Book Review: Oona Out of Order, Margarita Montimore
As a fan of time travel stories, I can say that Oona Out of Order wasn’t among the most thrilling (The Time Traveler’s Wife), or romantic (Outlander) or darkest (Doomsday Book) I have read, but it did contain elements of those terrific reads. What set it apart was a unique wrinkle. The protagonist, Oona Lockhart, at the stroke of midnight on January 1st, as she turns 19, faints and awakens thirty two years in the future in her fifty-one-year-old body. She soon learns that this is her new normal and that every New Year’s Eve the same drama will play out, depositing her in a random year of her life. She is still the same woman, emotionally and mentally, on the inside, but inhabits the body of whatever year the next dislocation brings. These time travel rules seem a little complicated, but you soon get the hang of it as Oona adjusts to her internal vs. external age. And it is quite a romp. Often with no knowledge of the intervening years, the relationships she finds herself in, not to mention the current technologies and pop culture fads, she often is just getting used to things when her birthday rolls around, and she is wrenched to a new existence as the cycle repeats. It is understandable that she struggles to feel grounded, despite supporting characters like her mother Madeleine and confidante Kenzie who serve as guides and attempt to provide her some structure as she faces life’s triumphs and heartbreaks.
Oona Out of Order contains lighthearted elements, poignant moments, and has a dizzying quality as our heroine attempts to negotiate her newly disjointed existence. You come to admire her for facing up to the challenge with wit and self-awareness. She leaves a note for the next iteration of herself every year, but soon finds that following her own advice is of little help. Oona discovers that with some things she can take advantage of knowing the future, such as her finances. Others, like relationships and making important life decisions are a little more difficult to navigate, which serve to highlight the unpredictability and imperfections we all encounter.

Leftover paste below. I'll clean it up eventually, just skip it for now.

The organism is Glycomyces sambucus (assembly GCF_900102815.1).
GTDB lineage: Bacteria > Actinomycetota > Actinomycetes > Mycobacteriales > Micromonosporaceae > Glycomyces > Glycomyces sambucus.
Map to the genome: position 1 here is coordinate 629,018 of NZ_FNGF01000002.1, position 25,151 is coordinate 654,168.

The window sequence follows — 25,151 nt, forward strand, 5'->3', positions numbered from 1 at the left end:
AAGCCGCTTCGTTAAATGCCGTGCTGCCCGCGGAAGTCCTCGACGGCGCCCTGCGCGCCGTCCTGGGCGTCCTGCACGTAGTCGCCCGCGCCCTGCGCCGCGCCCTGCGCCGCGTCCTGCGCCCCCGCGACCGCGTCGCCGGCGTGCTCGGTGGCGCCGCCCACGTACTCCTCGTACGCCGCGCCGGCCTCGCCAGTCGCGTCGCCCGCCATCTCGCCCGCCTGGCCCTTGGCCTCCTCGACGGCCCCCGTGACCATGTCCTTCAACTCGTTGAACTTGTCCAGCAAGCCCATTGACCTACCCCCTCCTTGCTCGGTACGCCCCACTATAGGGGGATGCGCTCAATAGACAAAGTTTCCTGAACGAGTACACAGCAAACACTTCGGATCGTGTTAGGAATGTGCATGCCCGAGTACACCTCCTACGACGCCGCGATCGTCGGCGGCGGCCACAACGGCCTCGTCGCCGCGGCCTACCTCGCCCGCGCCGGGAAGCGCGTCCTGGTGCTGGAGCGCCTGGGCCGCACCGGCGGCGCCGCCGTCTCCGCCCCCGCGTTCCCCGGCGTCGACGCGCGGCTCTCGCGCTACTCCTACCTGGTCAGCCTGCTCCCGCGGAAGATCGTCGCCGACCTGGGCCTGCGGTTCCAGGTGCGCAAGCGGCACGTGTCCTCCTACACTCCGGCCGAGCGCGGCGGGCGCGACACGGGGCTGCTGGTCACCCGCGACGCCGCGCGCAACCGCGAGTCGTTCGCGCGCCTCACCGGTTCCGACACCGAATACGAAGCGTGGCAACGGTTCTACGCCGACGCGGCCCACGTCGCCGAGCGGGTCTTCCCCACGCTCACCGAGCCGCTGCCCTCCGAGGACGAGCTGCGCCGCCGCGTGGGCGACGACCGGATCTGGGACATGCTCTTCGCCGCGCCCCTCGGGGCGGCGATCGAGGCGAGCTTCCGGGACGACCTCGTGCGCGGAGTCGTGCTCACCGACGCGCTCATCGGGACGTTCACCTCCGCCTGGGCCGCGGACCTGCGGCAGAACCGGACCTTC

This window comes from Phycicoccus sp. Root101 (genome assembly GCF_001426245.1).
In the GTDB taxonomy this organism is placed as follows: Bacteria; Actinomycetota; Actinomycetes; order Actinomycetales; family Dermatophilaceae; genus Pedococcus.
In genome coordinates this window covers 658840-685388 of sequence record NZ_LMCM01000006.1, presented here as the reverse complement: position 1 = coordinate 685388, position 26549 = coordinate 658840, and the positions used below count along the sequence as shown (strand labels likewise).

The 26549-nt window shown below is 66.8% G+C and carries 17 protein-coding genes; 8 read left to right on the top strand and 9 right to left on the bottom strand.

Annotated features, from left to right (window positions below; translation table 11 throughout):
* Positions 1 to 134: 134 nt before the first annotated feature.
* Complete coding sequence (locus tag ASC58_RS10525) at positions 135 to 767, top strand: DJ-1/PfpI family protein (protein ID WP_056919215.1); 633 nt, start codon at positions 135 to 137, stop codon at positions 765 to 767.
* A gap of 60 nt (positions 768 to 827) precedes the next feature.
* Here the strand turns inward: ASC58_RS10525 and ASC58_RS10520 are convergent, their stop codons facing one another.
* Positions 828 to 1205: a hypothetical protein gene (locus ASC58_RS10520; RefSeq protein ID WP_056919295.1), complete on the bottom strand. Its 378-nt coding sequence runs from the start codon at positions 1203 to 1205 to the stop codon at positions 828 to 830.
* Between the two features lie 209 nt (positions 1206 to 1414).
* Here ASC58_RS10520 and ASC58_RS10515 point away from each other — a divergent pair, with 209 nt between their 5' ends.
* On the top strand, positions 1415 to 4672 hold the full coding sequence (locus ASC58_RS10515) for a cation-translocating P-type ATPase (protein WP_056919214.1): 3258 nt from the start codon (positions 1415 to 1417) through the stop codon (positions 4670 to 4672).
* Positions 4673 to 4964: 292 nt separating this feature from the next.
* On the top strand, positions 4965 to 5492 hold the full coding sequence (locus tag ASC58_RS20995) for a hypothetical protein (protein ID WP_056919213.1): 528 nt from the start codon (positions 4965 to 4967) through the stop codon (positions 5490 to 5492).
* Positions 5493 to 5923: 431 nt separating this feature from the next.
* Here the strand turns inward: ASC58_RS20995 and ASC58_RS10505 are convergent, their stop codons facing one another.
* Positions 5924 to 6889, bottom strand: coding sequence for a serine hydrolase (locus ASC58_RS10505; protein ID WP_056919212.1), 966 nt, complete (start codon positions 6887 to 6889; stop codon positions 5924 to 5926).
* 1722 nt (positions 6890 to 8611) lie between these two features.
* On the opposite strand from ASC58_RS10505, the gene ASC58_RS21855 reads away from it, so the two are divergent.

I enjoyed the different time travel “rules” and found myself rooting for Oona to make it through the labyrinth her life has become and be happy. The characters are well drawn and there are just enough twists in the plot to keep you going. Not the most dramatic example of the genre, but unique, thought provoking and touching. You want to press on because you never know from one year to the next what unusual complications Oona will face. You want to know how she will manage it, and what will be revealed. An enjoyable, escapist read, even if you aren’t necessarily into time travel. This is more of a story about love, commitment and self discovery than anything else.